The issue was never resolved because the ultimate settlement agreement included a withdrawal of the House's contempt citation. In its initial opinion, OLC revisited the statutory, legal, and constitutional issues that were not judicially resolved by the Superfund dispute. The opinion concluded that, as a function of prosecutorial discretion, a U.
Attorney is not required to refer a contempt citation to a grand jury or otherwise to prosecute an executive branch official who is carrying out the President's direction to assert executive privilege. The President's exercise of this privilege, particularly when based upon the written legal advice of the Attorney General, is presumptively valid. Because many of the documents over which the President may wish to assert a privilege are in the custody of a department head, a claim of privilege over those documents can be perfected only with the assistance of that official.
If one House of Congress could make it a crime simply to assert the President's presumptively valid claim, even if a court subsequently were to agree that the privilege claim were valid, the exercise of the privilege would be so burdened as to be nullified. Because Congress has other methods available to test the validity of a privilege claim and to obtain the documents that it seeks, even the threat of a criminal prosecution for asserting the claim is an unreasonable, unwarranted, and therefore intolerable burden on the exercise by the President of his functions under the Constitution.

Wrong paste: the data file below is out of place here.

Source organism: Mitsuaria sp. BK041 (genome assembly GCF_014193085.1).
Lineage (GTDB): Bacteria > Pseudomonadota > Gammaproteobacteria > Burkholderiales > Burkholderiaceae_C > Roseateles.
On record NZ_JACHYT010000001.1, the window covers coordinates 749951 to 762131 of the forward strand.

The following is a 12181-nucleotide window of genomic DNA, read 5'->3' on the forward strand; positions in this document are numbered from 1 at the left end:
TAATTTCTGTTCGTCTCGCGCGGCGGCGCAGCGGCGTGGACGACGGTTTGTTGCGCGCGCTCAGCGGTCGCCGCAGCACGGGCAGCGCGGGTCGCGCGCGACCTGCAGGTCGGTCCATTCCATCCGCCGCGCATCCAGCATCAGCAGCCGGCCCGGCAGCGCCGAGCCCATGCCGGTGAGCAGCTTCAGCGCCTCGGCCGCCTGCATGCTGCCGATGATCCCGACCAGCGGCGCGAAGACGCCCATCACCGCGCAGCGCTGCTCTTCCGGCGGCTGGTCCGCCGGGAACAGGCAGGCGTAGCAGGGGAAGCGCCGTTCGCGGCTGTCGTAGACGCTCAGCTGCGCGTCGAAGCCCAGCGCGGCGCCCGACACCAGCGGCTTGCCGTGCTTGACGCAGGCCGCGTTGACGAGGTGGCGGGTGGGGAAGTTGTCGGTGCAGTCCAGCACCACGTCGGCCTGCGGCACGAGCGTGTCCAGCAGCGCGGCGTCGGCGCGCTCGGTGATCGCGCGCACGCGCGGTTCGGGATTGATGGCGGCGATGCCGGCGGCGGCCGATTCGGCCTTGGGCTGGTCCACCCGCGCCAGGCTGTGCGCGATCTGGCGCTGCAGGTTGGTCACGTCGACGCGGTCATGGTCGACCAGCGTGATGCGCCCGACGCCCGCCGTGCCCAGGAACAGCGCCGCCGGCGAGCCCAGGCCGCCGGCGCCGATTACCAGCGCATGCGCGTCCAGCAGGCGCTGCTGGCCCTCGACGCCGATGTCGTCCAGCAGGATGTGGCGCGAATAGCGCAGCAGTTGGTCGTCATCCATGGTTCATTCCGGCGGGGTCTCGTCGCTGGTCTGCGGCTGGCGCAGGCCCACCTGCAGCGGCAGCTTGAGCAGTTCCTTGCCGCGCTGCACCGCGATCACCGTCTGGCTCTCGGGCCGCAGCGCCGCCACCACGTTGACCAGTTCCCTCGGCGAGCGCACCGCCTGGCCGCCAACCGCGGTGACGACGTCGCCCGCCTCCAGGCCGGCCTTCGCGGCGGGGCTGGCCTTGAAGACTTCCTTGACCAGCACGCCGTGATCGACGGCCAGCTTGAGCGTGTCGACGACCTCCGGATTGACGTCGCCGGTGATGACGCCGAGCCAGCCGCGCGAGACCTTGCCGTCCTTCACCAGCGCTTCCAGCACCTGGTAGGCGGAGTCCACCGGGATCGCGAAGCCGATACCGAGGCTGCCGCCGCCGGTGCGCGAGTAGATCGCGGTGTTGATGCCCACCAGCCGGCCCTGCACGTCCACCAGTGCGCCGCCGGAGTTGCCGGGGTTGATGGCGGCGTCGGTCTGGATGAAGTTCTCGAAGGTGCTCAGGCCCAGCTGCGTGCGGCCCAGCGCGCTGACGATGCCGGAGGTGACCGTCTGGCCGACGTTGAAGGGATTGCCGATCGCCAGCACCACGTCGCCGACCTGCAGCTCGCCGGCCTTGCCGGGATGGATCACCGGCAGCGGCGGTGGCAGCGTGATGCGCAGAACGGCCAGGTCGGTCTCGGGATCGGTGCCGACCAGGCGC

The opinion focuses almost exclusively on the criminal contempt statute, as that was the authority invoked by Congress in the Superfund dispute. In a brief footnote, however, the opinion contains a discussion of Congress's inherent contempt power, summarily concluding that the same rationale that makes the criminal contempt statute inapplicable and unconstitutional as applied to executive branch officials apply to the inherent contempt authority:.